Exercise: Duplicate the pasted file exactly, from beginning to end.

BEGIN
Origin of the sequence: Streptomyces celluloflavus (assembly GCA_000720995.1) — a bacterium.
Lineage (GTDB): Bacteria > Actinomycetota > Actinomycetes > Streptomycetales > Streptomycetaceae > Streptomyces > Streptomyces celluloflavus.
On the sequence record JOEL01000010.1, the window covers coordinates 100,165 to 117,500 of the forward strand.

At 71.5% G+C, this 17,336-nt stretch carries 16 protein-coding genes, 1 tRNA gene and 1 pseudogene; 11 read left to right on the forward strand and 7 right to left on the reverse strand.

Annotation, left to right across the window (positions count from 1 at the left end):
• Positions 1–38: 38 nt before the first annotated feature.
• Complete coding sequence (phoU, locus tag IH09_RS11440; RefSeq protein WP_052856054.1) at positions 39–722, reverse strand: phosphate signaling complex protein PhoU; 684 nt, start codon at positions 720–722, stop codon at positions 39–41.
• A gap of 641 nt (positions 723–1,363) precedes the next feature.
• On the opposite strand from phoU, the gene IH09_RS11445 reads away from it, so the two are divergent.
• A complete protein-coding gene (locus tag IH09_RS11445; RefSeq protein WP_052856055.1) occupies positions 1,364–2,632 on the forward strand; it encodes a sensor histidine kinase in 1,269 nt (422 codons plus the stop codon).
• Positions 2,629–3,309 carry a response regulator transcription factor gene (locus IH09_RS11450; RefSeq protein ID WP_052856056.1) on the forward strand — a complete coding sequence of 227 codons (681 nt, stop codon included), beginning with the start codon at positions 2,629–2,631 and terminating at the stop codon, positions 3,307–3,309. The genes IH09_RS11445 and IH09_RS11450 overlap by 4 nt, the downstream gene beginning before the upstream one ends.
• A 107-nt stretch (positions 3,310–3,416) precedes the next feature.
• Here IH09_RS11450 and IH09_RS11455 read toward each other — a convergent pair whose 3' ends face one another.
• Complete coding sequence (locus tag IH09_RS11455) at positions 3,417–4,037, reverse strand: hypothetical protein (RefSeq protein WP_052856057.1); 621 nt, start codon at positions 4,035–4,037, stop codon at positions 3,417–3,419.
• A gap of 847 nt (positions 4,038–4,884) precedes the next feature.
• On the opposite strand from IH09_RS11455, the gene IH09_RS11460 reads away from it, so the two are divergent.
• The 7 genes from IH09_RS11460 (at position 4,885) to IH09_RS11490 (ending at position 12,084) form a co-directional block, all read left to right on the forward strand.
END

Origin of the sequence: Streptomyces celluloflavus (assembly GCA_000720995.1) — a bacterium.
Lineage (GTDB): Bacteria > Actinomycetota > Actinomycetes > Streptomycetales > Streptomycetaceae > Streptomyces > Streptomyces celluloflavus.
On the sequence record JOEL01000010.1, the window covers coordinates 100,165 to 117,500 of the forward strand.

At 71.5% G+C, this 17,336-nt stretch carries 16 protein-coding genes, 1 tRNA gene and 1 pseudogene; 11 read left to right on the forward strand and 7 right to left on the reverse strand.

Annotation, left to right across the window (positions count from 1 at the left end):
• Positions 1–38: 38 nt before the first annotated feature.
• Complete coding sequence (phoU, locus tag IH09_RS11440; RefSeq protein WP_052856054.1) at positions 39–722, reverse strand: phosphate signaling complex protein PhoU; 684 nt, start codon at positions 720–722, stop codon at positions 39–41.
• A gap of 641 nt (positions 723–1,363) precedes the next feature.
• On the opposite strand from phoU, the gene IH09_RS11445 reads away from it, so the two are divergent.
• A complete protein-coding gene (locus tag IH09_RS11445; RefSeq protein WP_052856055.1) occupies positions 1,364–2,632 on the forward strand; it encodes a sensor histidine kinase in 1,269 nt (422 codons plus the stop codon).
• Positions 2,629–3,309 carry a response regulator transcription factor gene (locus IH09_RS11450; RefSeq protein ID WP_052856056.1) on the forward strand — a complete coding sequence of 227 codons (681 nt, stop codon included), beginning with the start codon at positions 2,629–2,631 and terminating at the stop codon, positions 3,307–3,309. The genes IH09_RS11445 and IH09_RS11450 overlap by 4 nt, the downstream gene beginning before the upstream one ends.
• A 107-nt stretch (positions 3,310–3,416) precedes the next feature.
• Here IH09_RS11450 and IH09_RS11455 read toward each other — a convergent pair whose 3' ends face one another.
• Complete coding sequence (locus tag IH09_RS11455) at positions 3,417–4,037, reverse strand: hypothetical protein (RefSeq protein WP_052856057.1); 621 nt, start codon at positions 4,035–4,037, stop codon at positions 3,417–3,419.
• A gap of 847 nt (positions 4,038–4,884) precedes the next feature.
• On the opposite strand from IH09_RS11455, the gene IH09_RS11460 reads away from it, so the two are divergent.
• The 7 genes from IH09_RS11460 (at position 4,885) to IH09_RS11490 (ending at position 12,084) form a co-directional block, all read left to right on the forward strand.